ISTANBUL-Unilateral recourse to force will not bring peace to Libya, Turkish President RecepTayyipErdogan cautioned on the first of a two-day visit to Algeria. “We reiterated that a solution to the conflict in Libya cannot be achieved through military means,” Erdogan said during a press conference with his Algerian counterpart, AbdelmadjidTebboune, on Sunday.

“We are constantly in touch with neighbouring countries and major international actors to reach a permanent ceasefire and a return to political dialogue.” Erdogan earlier in the day lambasted eastern-based military commander KhalifaHaftar for violating a fragile truce between his Libyan National Army (LNA) and forces loyal to the UN-recognised Government of National Accord (GNA). Since the 2011 overthrow of Muammar Gaddafi, Libya has hardly had a stable government. Fighting escalated in April after Haftar launched an offensive to wrest control of the capital, Tripoli, from the GNA, headed by Prime Minister Fayez al-Sarraj.

Haftar, who is affiliated with a rival government in the east and enjoys the backing of, among others, the United Arab Emirates, Egypt and France, says his military campaign is aimed at “cleansing” western Libya of “terrorist groups”. His critics accuse him of being a new Gaddafi in the making.

Erdogan’s trip to Algeria, part of an African tour that will include stops in The Gambia and Senegal, comes amid a renewed push by the international community to end Libya’s long-running civil war. President Tebboune, who attended a peace summit in Berlin last week that saw more than 10 foreign powers agree to halt their support for the warring sides, has upped his country’s involvement in the Libyan peace process since being sworn in a month ago. But Algeria, which shares a 1,000km-long border with Libya, and Turkey have few common interests in Libya.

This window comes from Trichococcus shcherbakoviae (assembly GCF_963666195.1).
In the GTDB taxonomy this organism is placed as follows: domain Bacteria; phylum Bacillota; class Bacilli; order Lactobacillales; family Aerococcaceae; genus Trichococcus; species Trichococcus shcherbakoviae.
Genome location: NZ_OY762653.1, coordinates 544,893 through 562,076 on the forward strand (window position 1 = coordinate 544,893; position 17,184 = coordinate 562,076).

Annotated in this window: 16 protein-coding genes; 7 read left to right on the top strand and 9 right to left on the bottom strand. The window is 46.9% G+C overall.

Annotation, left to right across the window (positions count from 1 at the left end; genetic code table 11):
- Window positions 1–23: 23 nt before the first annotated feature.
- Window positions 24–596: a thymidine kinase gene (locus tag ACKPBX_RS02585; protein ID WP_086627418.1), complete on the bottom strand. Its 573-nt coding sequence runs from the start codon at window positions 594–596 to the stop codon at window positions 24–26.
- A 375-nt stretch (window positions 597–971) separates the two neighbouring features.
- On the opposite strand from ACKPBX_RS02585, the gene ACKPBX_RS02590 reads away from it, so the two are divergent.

Ankara signed a controversial maritime border agreement with the embattled GNA in November that upset a number of countries along the eastern Mediterranean.

That deal challenges the exclusive economic zones of Cyprus, Egypt and Greece, and gives Turkey drilling rights in the resource-abundant seabed. Algeria’s concerns, however, are more immediate. It fears armed groups in the sparsely populated border region might exploit the power vacuum in Libya to launch attacks inside its territory.

The country has remained neutral throughout the conflict and recently expressed its readiness to host peace talks between the two sides.

JalelHarchaoui, a research fellow at the Clingendael Institute and Libya expert, said that Algeria will nevertheless tolerate Turkey’s intervention because it sees it as the lesser of two evils. “[This is] because it sees it [Turkey’ intervention] as a way of offsetting something that’s much less acceptable from Algiers’ perspective which is the fact that the UAE has been bombing Tripoli, an urban area of 2.2 million, almost every single day for the past nine months,” Harchaoui said.